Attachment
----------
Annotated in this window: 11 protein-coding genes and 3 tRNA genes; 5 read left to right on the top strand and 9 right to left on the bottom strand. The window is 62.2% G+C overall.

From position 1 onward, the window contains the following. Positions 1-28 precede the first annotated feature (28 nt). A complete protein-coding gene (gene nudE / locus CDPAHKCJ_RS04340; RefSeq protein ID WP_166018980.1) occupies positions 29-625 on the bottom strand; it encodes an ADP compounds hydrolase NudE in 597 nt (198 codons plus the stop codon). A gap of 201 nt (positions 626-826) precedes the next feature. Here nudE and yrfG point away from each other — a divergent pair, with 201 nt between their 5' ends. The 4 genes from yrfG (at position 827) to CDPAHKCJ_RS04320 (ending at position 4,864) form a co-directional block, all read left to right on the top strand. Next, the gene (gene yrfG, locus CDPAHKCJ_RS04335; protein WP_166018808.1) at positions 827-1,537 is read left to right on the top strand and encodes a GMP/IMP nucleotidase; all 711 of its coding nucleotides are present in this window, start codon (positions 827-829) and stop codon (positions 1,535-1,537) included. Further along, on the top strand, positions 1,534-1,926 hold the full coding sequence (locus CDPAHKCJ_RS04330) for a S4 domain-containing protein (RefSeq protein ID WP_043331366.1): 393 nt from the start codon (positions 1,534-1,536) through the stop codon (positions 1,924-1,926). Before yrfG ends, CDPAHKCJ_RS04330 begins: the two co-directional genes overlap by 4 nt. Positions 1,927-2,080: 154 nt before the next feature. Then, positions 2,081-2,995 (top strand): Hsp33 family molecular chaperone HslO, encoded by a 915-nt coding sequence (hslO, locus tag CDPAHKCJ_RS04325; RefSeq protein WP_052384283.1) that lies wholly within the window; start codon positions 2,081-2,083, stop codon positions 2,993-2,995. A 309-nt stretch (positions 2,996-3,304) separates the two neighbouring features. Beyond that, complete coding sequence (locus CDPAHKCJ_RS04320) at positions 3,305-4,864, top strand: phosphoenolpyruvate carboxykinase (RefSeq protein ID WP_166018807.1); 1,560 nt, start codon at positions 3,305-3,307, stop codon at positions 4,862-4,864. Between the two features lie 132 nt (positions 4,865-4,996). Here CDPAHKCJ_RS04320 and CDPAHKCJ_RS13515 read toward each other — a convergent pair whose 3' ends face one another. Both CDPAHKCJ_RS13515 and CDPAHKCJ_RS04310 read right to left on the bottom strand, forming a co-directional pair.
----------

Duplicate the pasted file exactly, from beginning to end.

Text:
Annotated in this window: 11 protein-coding genes and 3 tRNA genes; 5 read left to right on the top strand and 9 right to left on the bottom strand. The window is 62.2% G+C overall.

From position 1 onward, the window contains the following. Positions 1-28 precede the first annotated feature (28 nt). A complete protein-coding gene (gene nudE / locus CDPAHKCJ_RS04340; RefSeq protein ID WP_166018980.1) occupies positions 29-625 on the bottom strand; it encodes an ADP compounds hydrolase NudE in 597 nt (198 codons plus the stop codon). A gap of 201 nt (positions 626-826) precedes the next feature. Here nudE and yrfG point away from each other — a divergent pair, with 201 nt between their 5' ends. The 4 genes from yrfG (at position 827) to CDPAHKCJ_RS04320 (ending at position 4,864) form a co-directional block, all read left to right on the top strand. Next, the gene (gene yrfG, locus CDPAHKCJ_RS04335; protein WP_166018808.1) at positions 827-1,537 is read left to right on the top strand and encodes a GMP/IMP nucleotidase; all 711 of its coding nucleotides are present in this window, start codon (positions 827-829) and stop codon (positions 1,535-1,537) included. Further along, on the top strand, positions 1,534-1,926 hold the full coding sequence (locus CDPAHKCJ_RS04330) for a S4 domain-containing protein (RefSeq protein ID WP_043331366.1): 393 nt from the start codon (positions 1,534-1,536) through the stop codon (positions 1,924-1,926). Before yrfG ends, CDPAHKCJ_RS04330 begins: the two co-directional genes overlap by 4 nt. Positions 1,927-2,080: 154 nt before the next feature. Then, positions 2,081-2,995 (top strand): Hsp33 family molecular chaperone HslO, encoded by a 915-nt coding sequence (hslO, locus tag CDPAHKCJ_RS04325; RefSeq protein WP_052384283.1) that lies wholly within the window; start codon positions 2,081-2,083, stop codon positions 2,993-2,995. A 309-nt stretch (positions 2,996-3,304) separates the two neighbouring features. Beyond that, complete coding sequence (locus CDPAHKCJ_RS04320) at positions 3,305-4,864, top strand: phosphoenolpyruvate carboxykinase (RefSeq protein ID WP_166018807.1); 1,560 nt, start codon at positions 3,305-3,307, stop codon at positions 4,862-4,864. Between the two features lie 132 nt (positions 4,865-4,996). Here CDPAHKCJ_RS04320 and CDPAHKCJ_RS13515 read toward each other — a convergent pair whose 3' ends face one another. Both CDPAHKCJ_RS13515 and CDPAHKCJ_RS04310 read right to left on the bottom strand, forming a co-directional pair.